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The Lorax Pops Out of a Tree Stump Thanks to Minnesota Chainsaw Artist

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Curtis Ingvoldstad

After having a dying red oak removed from their property, homeowners Beth Goodpaster and Rick Duncan decided to do something different with the tree's stump. They contacted Curtis Ingvoldstad, a Minnesota chainsaw artist, who worked his magic by commemorating Dr. Seuss' character The Lorax, famous for defending Truffula trees against the greedy industrialist The Once-ler.


The couple, both conservationists and environmental attorneys, asked Ingvoldstad to carve the word "UNLESS" into the stump to emphasize a point of hope from Dr. Seuss' story, written soon after the first Earth Day in 1970. The book ends with a final plea: "Unless someone like you cares a whole awful lot, Nothing is going to get better. It's not."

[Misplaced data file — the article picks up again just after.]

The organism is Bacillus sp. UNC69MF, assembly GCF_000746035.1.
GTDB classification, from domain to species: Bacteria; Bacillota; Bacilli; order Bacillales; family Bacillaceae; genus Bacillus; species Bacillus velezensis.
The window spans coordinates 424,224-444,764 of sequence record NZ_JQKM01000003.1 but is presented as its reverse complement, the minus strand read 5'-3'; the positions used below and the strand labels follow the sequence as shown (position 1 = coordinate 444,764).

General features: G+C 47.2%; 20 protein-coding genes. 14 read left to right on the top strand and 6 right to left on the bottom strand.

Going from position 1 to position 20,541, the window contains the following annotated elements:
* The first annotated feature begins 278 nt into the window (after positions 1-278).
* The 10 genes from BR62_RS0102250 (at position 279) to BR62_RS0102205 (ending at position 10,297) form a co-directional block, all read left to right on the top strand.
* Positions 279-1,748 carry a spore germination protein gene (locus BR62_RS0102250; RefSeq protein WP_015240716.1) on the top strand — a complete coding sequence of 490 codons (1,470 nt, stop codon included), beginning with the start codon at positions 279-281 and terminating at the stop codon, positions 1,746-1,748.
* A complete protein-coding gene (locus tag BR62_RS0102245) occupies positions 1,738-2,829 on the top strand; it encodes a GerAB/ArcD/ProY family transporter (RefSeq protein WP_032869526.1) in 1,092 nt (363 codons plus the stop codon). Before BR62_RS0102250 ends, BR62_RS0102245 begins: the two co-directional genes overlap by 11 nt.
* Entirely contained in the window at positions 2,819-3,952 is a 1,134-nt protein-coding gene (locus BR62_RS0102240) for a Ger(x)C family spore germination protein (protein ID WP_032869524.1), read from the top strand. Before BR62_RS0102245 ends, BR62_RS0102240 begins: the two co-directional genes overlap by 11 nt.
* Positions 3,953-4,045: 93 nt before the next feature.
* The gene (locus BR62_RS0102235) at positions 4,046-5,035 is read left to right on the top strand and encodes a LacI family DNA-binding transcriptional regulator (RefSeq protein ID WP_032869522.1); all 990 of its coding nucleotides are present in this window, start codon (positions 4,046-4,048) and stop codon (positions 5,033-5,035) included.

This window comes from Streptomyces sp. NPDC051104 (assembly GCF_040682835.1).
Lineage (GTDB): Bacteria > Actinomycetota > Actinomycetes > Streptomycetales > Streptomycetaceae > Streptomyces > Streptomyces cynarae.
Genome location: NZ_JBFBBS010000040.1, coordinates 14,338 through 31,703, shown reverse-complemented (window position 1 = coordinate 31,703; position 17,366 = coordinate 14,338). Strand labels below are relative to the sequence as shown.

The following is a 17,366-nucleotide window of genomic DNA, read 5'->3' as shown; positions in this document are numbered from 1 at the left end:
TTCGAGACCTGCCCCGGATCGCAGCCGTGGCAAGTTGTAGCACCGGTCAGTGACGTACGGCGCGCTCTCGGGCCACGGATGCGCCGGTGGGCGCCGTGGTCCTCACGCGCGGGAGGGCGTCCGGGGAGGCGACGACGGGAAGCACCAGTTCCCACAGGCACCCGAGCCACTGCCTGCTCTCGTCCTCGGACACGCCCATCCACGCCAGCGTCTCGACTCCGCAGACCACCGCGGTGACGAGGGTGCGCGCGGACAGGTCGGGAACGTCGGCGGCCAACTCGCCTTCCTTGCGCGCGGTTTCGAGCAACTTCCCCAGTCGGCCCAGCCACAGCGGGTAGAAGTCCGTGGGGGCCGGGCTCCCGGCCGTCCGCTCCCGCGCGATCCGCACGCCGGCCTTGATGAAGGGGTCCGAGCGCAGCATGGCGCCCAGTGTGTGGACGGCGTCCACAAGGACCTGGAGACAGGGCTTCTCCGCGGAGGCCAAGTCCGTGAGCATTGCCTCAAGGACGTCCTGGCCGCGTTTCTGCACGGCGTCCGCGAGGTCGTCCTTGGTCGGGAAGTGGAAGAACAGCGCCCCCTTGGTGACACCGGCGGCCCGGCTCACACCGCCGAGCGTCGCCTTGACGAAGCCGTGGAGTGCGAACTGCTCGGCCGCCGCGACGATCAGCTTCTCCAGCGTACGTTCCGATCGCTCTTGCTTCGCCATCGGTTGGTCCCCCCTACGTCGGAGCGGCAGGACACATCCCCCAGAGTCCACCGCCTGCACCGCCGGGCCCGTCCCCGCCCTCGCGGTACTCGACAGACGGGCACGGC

Curtis Ingvoldstad

Goodpaster consulted with Ingvoldstad to decide on The Lorax's pose, City Pages reported. "We didn't want his arms sticking way out," she said. "Curtis was thinking he should have a nice pensive look to him."

While Goodpaster and Duncan said they miss their tree and the shade it provided, they do enjoy the response they receive from people passing by who are hiking the Minnehaha Creek Trail near their Minnesota home.

"It's bringing some joy, so we are happy about that," Goodpaster said.

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